This Week @ Liberty – January 11, 2016

Hoots, Howls, and Hollers

Megan Mosby - Executive Director

Megan Mosby – Executive Director

Sadly, we have to say good bye to an old friend.  Recently our wonderful employee, past volunteer, friend, and all around stand up person, Carolee Bryan left us. We are all very saddened by the loss.

It isn’t every day that you find someone who corners the market of good qualities. She started at Liberty Wildlife after retiring from the corporate world…never one to be idle.  How lucky for us that her energy came our way.  She was an integral

Carolee trains some new OC volunteers

Carolee (right) trains some new OC volunteers

part of our Orphan Care department, training new volunteers, keeping things organized and prepared in order to nourish for release a plethora of orphan animals.

She eventually saw a need to bring her corporate skills to our office and became my hard working office assistant.  She kept the books with detail and integrity like she did with every other thing she touched.  She was spot on with all public interfaces and could defuse any potential “situation” with tact and kindness.  That was what she was about.

She was also about work ethic.  It seemed that she mentored everyone without any intentional plan to do so.  She had that ability to sit at her desk, cut out any interference, and get a job done.  For any of you who have been in our tiny office, you will greatly appreciate how difficult that is to do.  If you looked in the dictionary under dedication to job, you would find a picture of Carolee Bryan.

Carolee

Carolee

Lest this makes her sound like a boring workaholic let me assure you, that she could also have fun.  I can still hear her laughter when something struck her funny bone. She knew how to have a good time…but it was all so incredibly appropriate.

She was thoughtful, compassionate, and just all around delightful.  She kept me in line.  She was always there when she was needed.  She was a teacher to me as well as many others at Liberty Wildlife over the years.  She will be missed beyond words.

We are planning to dedicate a special bench to her at our new facility in remembrance of the important part she played in the lives of many animals and many folks over the years.   If you would like to be a part of remembering Carolee, let me know.  She always was a comforting place to support someone in need.

So long, dear friend; you will be missed by us all.

This Week @ Liberty

Posted by Terry Stevens

Posted by Terry Stevens

The intake total for 2016 is now at 46.

The year is rumbling ahead and the big move is looming on the horizon.  The usual suspects are in our care, leading off with a great horned owl that made the long trip up from Sierra Vista (via Christie van Cleve and Sherrill Snyder). There are a number of kestrels, Harris’ hawks, and tortoises in the rehabilitation process currently, but at the other end of the pipeline, there have been some releases as well. We also received our first California condor of the season last week. It’s shaping up to be a busy year above and beyond the move to the new facility.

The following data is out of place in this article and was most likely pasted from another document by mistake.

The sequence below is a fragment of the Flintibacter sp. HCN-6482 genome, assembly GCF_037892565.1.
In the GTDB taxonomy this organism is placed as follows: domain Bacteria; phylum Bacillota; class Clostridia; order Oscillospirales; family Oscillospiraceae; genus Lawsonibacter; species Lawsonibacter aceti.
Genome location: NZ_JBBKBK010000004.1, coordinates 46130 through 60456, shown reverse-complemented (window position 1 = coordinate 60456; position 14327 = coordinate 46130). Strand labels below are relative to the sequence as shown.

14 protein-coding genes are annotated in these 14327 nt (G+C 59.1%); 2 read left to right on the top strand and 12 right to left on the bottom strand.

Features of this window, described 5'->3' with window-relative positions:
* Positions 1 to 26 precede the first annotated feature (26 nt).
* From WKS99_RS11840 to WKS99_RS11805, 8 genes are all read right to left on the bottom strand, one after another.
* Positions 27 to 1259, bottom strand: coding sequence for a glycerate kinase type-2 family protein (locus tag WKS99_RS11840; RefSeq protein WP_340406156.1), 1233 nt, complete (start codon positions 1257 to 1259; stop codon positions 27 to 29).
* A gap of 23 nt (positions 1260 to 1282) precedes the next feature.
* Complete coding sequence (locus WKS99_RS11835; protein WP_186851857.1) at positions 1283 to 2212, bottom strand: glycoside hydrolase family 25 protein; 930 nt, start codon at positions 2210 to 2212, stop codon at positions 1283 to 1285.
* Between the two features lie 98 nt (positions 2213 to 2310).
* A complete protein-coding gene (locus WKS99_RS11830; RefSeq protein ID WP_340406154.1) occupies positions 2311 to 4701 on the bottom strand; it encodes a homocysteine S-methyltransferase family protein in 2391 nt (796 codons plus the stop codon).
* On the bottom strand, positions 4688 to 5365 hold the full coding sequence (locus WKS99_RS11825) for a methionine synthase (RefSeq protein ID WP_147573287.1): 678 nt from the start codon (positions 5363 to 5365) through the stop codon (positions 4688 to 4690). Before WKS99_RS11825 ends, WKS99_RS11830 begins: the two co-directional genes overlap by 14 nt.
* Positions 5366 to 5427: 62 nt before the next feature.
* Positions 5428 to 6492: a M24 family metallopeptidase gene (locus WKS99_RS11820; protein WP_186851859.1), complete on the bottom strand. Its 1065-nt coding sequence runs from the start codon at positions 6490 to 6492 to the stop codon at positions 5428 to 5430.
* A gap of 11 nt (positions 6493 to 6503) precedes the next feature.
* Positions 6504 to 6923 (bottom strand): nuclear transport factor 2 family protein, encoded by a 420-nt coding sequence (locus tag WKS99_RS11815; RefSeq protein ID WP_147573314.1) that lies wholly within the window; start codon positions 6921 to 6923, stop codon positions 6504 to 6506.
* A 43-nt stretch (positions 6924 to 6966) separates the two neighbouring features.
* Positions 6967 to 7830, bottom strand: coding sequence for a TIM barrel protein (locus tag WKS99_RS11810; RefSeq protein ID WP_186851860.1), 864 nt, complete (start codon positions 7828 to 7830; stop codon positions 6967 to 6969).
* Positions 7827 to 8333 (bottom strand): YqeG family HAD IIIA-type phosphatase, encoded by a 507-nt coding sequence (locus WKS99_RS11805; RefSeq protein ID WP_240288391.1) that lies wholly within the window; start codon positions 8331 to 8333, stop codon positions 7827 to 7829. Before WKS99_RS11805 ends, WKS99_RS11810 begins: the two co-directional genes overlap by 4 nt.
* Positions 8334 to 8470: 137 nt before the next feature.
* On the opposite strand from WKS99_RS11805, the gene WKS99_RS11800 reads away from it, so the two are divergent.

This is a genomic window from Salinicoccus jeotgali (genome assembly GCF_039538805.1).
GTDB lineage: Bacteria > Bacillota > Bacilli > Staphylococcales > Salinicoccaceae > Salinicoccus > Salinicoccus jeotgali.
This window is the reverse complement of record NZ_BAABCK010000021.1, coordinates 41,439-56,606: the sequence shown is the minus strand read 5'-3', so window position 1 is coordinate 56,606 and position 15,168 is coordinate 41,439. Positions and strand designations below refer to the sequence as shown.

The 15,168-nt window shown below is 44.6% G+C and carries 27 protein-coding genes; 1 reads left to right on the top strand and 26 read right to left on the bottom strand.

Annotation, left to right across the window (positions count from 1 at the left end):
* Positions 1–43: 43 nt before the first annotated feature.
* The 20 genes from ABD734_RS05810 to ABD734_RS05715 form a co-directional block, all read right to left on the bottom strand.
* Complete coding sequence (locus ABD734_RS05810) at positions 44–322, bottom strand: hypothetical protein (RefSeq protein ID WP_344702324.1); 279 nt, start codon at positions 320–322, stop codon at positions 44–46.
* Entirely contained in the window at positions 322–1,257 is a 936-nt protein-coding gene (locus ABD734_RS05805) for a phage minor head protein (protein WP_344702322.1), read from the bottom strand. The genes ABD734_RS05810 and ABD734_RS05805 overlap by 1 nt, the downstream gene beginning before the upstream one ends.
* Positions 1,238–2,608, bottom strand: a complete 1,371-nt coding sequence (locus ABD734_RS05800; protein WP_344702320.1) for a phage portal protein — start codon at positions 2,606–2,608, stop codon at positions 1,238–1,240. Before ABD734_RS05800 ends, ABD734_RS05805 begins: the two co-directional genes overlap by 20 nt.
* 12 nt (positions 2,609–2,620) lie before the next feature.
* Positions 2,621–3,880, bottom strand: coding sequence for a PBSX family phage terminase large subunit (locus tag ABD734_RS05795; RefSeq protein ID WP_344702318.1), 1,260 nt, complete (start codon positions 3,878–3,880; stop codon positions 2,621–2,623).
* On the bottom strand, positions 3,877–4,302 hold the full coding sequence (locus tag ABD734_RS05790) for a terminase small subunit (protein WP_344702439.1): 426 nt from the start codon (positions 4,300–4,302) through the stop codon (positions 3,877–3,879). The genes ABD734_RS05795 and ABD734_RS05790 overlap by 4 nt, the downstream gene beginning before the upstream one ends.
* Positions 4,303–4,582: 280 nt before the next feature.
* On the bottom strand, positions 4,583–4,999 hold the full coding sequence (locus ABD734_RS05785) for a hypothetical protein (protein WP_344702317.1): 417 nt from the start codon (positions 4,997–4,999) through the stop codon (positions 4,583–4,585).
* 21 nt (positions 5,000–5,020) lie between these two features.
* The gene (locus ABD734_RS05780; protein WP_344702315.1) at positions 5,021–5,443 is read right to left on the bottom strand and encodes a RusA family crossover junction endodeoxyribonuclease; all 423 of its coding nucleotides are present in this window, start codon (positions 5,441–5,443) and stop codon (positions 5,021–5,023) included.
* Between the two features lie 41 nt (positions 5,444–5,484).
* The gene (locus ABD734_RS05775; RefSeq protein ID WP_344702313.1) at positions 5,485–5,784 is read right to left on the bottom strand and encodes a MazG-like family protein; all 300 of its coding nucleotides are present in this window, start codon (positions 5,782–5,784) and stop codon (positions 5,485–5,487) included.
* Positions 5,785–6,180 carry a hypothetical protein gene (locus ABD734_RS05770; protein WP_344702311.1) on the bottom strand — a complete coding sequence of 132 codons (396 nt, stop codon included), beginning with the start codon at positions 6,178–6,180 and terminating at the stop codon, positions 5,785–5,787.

A kestrel is checked for fractures

A kestrel is checked for wing integrity

Dr. Becker has a talk with a tortoise

Dr. Becker has a talk with a tortoise

Having more than one vet attending on Tuesday night “Vet Night” is a big help and speeds things up noticeably. Plus, the doctors sometimes get to work with animals for the first time which is fun for them – and great for the animals! Lots of veterinarians never get the chance to work with wildlife and the experience is good for everybody.

~~~~~~~~~~~~~~~~~~~~~~~~~~~~~~

The cormorant gets checked

The cormorant gets checked

This cormorant came up from near Arizona City last week. Presenting some foot/leg injury of unknown origin, he showed everybody that he was still capable of being obstreperous with his razor-sharp beak. I will say no more…

Dr. Becker examines a coot foot

Dr. Becker examines a coot foot

Coots have great faces

Coots have great faces

Coots are fascinating birds of the rallidae (Rail) family.  Their feet are really interesting as they are covered with lobed scales that fold back for walking on land, and flare out like little paddles when they are swimming in water. This little guy presented a foot injury which will be treated, hopefully leading to his release into one of the many lakes around Phoenix.

~~~~~~~~~~~~~~~~~~~~~~~~~~~~~~~~

He isn't out of the woods yet

The burned raven isn’t out of the woods yet

Getting some new wraps

Getting some new wraps

Fighting hard to make it

Fighting hard to make it

The raven that was seriously burned in an electrical accident is still with us. The bird suffered damage or destruction of most of his feathers and has other flame damage as well but he’s fighting on. We’re hoping that the flash caused the greater part of his injury and not the high current which brings about deeper damage. The other raven that was with him when the incident occurred was killed. The equipment that caused the flash is the property of SRP who have expressed an interest in reimbursing Liberty for expenses incurred during this treatment, for which we are thankful! His condition is still serious but the longer he survives, the better his chances for survival become.